Abstract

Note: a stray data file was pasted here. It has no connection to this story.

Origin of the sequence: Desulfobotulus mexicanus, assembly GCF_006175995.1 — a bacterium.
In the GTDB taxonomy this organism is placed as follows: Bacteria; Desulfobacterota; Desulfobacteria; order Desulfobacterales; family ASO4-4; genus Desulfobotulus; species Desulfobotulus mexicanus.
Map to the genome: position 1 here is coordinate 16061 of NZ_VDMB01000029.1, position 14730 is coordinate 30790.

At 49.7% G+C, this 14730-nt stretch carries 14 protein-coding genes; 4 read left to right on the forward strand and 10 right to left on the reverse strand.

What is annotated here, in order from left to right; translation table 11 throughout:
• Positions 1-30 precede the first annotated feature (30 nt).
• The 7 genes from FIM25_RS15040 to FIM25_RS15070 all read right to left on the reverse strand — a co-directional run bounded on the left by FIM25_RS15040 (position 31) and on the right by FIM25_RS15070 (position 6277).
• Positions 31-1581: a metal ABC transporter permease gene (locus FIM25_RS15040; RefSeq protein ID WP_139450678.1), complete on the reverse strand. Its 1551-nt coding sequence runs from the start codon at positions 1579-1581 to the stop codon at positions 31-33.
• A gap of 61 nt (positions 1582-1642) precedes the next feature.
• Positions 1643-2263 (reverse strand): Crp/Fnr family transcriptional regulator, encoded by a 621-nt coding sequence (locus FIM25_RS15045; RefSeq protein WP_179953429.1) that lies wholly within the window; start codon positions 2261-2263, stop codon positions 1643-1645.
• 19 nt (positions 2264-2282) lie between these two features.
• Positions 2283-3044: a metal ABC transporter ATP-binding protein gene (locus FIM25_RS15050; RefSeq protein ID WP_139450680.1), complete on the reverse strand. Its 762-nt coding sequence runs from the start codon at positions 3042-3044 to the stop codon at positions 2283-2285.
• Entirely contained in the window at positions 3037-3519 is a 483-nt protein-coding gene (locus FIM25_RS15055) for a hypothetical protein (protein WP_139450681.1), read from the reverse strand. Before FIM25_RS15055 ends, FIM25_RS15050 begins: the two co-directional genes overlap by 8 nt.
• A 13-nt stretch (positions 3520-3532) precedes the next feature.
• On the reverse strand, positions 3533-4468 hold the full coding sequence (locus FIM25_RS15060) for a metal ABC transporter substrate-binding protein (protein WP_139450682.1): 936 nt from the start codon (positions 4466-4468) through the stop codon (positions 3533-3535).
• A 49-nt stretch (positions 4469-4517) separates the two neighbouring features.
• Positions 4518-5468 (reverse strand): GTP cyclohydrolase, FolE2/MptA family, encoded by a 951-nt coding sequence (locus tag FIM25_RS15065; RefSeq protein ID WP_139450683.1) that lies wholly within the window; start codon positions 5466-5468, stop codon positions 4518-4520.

The structure of the surface layer of the soil is strongly influenced by soil tillage practices, with important consequences for the hydraulic properties and soil moisture dynamics in the top soil layer. In this study, during four 28-d periods, we monitored L-band brightness temperatures and infrared (IR) temperatures over bare silt loam soil plots with different soil surface structure: tilled, seedbed, and compacted plots. Differences in absolute and normalized L-band brightness temperatures between the plots indicated that plot specific roughness, soil moisture contents, and soil hydraulic properties might be inverted from L-band brightness temperatures using a coupled radiative transfer, roughness correction, and soil hydrological model. The inversely estimated surface roughness parameters compared well with those derived from laser profiler measurements. The estimated saturated water contents of the tilled and seedbed plots were larger than the one of the compacted plot, and the unsaturated hydraulic conductivity was smaller in the former plots than in the compacted plot for more negative pressure heads. These differences in hydraulic properties translated into larger dynamics of the simulated soil moisture during a 28-d measurement period in the tilled and seedbed plots than in the compacted plot. This difference could be confirmed qualitatively but not quantitatively by in situ soil moisture measurements. Furthermore, differences in simulated actual evaporation rates between the plots were confirmed by observed differences in measured IR temperatures. The results indicate that effects of soil management on soil surface roughness and soil hydraulic properties could be inferred from L-band brightness temperatures.

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